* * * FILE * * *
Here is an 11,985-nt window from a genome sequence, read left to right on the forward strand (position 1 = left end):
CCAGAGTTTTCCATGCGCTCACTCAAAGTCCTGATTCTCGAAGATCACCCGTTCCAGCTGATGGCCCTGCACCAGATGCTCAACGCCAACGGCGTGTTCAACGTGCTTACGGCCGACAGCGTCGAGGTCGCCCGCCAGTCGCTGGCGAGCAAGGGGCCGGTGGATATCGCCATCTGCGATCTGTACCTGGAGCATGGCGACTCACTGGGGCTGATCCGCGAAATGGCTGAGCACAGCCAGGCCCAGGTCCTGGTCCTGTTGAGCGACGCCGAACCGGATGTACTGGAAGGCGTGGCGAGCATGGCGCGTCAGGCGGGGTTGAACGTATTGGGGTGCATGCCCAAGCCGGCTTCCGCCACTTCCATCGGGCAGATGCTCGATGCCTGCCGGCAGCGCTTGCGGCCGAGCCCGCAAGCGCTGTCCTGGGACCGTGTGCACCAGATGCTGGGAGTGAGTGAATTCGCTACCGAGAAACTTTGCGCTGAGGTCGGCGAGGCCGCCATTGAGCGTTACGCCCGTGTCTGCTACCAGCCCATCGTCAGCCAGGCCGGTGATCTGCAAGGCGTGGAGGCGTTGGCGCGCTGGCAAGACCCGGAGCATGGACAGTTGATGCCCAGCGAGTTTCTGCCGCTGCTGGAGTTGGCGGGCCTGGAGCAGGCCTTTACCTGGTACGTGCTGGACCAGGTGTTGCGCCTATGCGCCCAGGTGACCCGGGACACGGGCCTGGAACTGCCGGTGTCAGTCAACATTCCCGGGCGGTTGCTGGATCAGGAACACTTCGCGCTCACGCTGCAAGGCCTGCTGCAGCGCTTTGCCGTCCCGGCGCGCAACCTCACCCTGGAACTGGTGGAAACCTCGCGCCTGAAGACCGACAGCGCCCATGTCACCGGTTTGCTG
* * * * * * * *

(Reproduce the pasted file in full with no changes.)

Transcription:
Here is an 11,985-nt window from a genome sequence, read left to right on the forward strand (position 1 = left end):
CCAGAGTTTTCCATGCGCTCACTCAAAGTCCTGATTCTCGAAGATCACCCGTTCCAGCTGATGGCCCTGCACCAGATGCTCAACGCCAACGGCGTGTTCAACGTGCTTACGGCCGACAGCGTCGAGGTCGCCCGCCAGTCGCTGGCGAGCAAGGGGCCGGTGGATATCGCCATCTGCGATCTGTACCTGGAGCATGGCGACTCACTGGGGCTGATCCGCGAAATGGCTGAGCACAGCCAGGCCCAGGTCCTGGTCCTGTTGAGCGACGCCGAACCGGATGTACTGGAAGGCGTGGCGAGCATGGCGCGTCAGGCGGGGTTGAACGTATTGGGGTGCATGCCCAAGCCGGCTTCCGCCACTTCCATCGGGCAGATGCTCGATGCCTGCCGGCAGCGCTTGCGGCCGAGCCCGCAAGCGCTGTCCTGGGACCGTGTGCACCAGATGCTGGGAGTGAGTGAATTCGCTACCGAGAAACTTTGCGCTGAGGTCGGCGAGGCCGCCATTGAGCGTTACGCCCGTGTCTGCTACCAGCCCATCGTCAGCCAGGCCGGTGATCTGCAAGGCGTGGAGGCGTTGGCGCGCTGGCAAGACCCGGAGCATGGACAGTTGATGCCCAGCGAGTTTCTGCCGCTGCTGGAGTTGGCGGGCCTGGAGCAGGCCTTTACCTGGTACGTGCTGGACCAGGTGTTGCGCCTATGCGCCCAGGTGACCCGGGACACGGGCCTGGAACTGCCGGTGTCAGTCAACATTCCCGGGCGGTTGCTGGATCAGGAACACTTCGCGCTCACGCTGCAAGGCCTGCTGCAGCGCTTTGCCGTCCCGGCGCGCAACCTCACCCTGGAACTGGTGGAAACCTCGCGCCTGAAGACCGACAGCGCCCATGTCACCGGTTTGCTG